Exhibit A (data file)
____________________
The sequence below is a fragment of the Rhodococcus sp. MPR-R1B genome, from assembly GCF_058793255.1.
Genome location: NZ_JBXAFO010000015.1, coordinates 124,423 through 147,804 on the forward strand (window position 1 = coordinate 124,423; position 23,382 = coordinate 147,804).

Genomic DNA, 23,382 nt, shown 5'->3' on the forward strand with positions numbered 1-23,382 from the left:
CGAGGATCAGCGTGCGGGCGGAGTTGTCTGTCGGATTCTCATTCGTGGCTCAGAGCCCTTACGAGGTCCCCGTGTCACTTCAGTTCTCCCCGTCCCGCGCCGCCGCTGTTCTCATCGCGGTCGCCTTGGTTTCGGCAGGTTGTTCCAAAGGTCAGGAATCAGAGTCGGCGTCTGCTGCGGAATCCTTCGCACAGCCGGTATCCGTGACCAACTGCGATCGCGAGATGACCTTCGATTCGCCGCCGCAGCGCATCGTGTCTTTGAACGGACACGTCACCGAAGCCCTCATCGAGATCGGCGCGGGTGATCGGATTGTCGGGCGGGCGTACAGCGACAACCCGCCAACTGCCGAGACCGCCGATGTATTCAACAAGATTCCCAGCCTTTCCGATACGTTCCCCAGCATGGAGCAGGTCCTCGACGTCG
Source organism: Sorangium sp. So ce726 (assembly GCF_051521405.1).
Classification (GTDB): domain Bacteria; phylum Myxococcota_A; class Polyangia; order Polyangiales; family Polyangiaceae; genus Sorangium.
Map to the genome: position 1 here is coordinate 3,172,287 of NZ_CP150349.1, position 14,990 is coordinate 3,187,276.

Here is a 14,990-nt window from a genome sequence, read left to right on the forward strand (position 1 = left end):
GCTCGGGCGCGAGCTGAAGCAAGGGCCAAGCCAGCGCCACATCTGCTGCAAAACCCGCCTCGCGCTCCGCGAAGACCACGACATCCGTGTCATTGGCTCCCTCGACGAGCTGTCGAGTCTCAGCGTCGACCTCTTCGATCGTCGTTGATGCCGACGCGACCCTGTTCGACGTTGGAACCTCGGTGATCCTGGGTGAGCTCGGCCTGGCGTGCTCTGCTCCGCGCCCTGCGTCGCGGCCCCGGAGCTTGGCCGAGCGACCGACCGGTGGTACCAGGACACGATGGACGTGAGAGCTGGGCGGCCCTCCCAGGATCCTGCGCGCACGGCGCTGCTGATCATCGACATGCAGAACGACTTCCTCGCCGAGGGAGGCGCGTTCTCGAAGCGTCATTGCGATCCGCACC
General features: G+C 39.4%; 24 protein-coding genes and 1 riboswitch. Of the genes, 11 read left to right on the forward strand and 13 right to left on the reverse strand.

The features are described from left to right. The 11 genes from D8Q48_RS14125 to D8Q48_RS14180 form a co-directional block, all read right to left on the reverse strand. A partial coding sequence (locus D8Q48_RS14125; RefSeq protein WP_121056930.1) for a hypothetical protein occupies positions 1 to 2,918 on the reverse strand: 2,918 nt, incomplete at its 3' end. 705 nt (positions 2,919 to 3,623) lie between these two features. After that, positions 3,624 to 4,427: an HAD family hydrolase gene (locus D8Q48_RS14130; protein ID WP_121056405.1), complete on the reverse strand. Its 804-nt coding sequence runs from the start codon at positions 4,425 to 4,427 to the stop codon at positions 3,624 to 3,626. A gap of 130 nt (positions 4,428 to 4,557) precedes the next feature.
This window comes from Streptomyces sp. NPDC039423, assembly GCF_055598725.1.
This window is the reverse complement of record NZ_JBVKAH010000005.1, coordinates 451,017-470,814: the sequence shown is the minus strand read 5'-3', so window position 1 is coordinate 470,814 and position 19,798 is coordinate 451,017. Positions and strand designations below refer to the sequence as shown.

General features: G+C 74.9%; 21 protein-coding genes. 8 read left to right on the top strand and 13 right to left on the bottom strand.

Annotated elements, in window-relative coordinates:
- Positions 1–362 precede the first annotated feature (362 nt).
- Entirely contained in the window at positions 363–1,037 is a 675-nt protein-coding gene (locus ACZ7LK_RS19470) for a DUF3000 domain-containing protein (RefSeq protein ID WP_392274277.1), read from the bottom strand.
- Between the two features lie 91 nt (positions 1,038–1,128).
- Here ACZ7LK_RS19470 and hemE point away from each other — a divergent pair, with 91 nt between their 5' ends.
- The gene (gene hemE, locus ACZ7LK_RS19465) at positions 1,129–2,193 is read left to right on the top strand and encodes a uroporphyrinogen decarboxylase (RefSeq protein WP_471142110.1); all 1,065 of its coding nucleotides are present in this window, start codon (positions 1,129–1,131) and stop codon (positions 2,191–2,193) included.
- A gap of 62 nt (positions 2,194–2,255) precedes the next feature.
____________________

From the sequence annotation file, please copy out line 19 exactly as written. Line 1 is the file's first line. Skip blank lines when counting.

- Here ACZ7LK_RS19470 and hemE point away from each other — a divergent pair, with 91 nt between their 5' ends.